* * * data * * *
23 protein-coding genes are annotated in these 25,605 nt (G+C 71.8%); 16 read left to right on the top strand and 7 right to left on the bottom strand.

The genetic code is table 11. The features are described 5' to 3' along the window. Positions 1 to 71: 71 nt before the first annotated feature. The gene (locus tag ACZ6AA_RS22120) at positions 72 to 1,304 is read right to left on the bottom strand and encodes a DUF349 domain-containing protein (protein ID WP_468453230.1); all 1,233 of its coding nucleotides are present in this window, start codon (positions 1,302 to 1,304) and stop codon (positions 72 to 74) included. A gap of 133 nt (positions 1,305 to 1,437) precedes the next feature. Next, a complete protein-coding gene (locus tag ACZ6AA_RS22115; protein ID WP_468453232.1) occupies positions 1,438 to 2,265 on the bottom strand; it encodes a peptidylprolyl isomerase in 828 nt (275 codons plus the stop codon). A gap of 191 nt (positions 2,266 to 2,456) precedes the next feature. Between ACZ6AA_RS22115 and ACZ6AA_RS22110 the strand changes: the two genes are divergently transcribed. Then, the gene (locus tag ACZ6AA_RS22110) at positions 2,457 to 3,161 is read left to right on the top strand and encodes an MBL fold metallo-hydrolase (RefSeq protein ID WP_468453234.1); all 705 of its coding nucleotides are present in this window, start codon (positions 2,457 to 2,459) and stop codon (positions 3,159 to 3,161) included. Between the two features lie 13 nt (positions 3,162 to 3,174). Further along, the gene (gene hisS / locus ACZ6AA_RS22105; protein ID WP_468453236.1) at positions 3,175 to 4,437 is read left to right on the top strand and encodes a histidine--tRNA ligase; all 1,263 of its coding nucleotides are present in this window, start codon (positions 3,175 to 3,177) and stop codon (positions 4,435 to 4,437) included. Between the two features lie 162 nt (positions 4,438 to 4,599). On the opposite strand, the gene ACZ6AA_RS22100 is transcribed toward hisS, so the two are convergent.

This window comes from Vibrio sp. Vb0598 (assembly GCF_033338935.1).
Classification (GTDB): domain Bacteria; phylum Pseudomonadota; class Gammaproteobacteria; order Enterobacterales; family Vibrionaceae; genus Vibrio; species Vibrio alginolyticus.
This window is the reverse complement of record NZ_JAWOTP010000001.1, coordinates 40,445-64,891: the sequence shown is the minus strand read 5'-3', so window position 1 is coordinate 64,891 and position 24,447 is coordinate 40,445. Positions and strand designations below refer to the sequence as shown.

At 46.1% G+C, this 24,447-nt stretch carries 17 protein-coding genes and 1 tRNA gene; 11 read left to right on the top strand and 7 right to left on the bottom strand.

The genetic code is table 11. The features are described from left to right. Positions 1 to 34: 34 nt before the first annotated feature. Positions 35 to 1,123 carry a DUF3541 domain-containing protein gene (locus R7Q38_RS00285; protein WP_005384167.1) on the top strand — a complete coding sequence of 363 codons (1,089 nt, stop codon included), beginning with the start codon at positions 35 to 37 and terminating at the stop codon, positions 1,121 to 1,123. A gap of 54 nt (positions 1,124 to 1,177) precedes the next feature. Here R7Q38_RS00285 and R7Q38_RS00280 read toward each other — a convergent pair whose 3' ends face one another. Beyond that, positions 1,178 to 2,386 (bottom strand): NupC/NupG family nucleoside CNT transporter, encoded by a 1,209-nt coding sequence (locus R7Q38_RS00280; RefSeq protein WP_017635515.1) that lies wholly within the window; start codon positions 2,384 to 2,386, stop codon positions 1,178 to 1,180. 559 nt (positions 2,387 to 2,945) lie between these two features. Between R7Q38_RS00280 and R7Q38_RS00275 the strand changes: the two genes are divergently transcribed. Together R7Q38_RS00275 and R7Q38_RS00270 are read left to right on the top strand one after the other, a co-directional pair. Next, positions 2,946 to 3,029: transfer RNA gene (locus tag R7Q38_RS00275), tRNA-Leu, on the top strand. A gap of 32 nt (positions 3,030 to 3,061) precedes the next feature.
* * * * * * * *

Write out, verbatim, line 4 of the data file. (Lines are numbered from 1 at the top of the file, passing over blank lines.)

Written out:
Classification (GTDB): domain Bacteria; phylum Pseudomonadota; class Gammaproteobacteria; order Enterobacterales; family Vibrionaceae; genus Vibrio; species Vibrio alginolyticus.